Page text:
How much TV is too much? FX’s CEO John Landgraf has been meticulously keeping tally of original scripted series on TV, and reported at the Television Critics Association Summer Press Tour today that the final number for 2014 was 371. His projection is that the total will surpass 400 in 2015.
“There is simply too much television,” Landgraf said. He noted that for years, there had been expectations that the proliferation of original scripted series would plateau but that has not happened –though that may be about to change, especially in light of this week’s market reaction to media stocks, which took a hit over cord-cutting concerns. “My sense is that 2016 or 2017 will represent peak TV in America, and then we will see a decline,” Landgraf said.
“There is too much competition,” he said. “It is hard to find good shows… and I believe it’s impossible to maintain quality control.”
Landgraf blamed the glut of programming for the demise of freshman comedy series The Comedians.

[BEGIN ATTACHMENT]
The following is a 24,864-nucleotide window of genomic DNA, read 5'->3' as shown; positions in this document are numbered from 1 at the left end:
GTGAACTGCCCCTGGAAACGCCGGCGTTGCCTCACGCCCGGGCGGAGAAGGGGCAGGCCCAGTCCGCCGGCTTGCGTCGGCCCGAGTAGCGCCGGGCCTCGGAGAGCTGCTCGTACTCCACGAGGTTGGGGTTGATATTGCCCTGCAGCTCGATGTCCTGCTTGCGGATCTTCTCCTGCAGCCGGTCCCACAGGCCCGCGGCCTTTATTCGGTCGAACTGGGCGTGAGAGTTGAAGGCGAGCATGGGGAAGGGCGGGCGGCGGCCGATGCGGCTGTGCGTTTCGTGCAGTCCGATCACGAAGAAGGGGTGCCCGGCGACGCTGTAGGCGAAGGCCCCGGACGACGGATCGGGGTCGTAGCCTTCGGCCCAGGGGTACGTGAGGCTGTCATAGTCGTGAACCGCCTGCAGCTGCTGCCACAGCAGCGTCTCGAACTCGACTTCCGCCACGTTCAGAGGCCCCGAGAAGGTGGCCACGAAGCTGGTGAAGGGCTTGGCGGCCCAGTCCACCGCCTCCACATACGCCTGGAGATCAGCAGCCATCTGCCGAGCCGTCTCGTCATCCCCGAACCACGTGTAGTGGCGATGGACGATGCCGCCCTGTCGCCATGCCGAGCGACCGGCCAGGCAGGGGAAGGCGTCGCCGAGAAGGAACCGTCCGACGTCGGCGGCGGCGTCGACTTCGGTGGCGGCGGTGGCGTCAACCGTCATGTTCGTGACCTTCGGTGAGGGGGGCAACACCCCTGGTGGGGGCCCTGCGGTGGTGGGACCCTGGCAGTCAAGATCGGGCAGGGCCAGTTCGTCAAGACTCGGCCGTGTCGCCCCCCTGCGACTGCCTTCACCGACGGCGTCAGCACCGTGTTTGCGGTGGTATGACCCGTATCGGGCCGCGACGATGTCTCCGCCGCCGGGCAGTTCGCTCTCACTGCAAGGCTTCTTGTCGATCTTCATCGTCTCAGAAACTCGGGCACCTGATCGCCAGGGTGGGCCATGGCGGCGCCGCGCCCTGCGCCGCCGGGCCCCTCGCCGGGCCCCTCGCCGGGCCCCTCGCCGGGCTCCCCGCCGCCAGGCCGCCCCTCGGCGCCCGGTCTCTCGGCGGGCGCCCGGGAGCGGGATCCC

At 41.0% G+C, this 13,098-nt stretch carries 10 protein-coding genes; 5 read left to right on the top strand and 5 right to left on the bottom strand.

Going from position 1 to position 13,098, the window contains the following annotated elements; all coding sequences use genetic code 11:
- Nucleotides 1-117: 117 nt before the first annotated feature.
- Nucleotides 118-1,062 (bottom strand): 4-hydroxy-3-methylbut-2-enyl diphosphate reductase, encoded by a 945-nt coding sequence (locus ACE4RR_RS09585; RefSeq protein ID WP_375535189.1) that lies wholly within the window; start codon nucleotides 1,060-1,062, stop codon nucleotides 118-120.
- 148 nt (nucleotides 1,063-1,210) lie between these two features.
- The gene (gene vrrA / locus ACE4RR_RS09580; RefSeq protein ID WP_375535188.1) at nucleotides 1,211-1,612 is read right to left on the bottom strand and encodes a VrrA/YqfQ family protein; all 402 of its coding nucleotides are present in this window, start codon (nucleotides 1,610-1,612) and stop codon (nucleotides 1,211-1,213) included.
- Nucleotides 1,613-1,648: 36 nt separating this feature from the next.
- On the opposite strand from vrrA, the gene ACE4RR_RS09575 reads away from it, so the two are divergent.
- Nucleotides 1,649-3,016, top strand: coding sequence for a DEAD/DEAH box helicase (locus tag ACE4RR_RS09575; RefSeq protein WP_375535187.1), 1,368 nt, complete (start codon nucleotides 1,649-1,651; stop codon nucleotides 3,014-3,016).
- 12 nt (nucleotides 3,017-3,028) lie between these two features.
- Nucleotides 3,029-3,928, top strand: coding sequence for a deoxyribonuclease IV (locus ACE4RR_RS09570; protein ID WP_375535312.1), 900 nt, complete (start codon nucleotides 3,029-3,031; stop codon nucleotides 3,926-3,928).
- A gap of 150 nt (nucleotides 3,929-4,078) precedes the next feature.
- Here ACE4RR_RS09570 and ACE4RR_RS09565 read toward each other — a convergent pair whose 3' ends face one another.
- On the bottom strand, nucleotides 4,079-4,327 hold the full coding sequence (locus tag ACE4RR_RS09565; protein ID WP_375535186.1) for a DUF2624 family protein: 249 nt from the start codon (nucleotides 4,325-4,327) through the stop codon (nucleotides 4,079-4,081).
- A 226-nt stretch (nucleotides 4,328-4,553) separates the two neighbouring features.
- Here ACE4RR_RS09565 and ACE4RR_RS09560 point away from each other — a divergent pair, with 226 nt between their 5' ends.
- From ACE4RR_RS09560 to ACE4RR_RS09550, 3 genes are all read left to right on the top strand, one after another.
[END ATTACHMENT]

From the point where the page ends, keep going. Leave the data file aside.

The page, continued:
“Some of the later episodes of the first season were really great, but you (the critics) and the audience are so overwhelmed, it’s hard to go back to shows you have rejected,” Landgraf said, adding that working with Billy Crystal on The Comedians had been “one of the best professional experiences in my career.”
The Comedians was “an outstanding creative achievement, we just couldn’t find substantial audience to sustain it,” he said.
During the Q&A, Landgraf also argued that the “TV advertising model is broken” and “has to be reinvented” with fewer, more targeted ads so ad-supported outlets can compete with commercial-free content providers like streaming services and premium cable.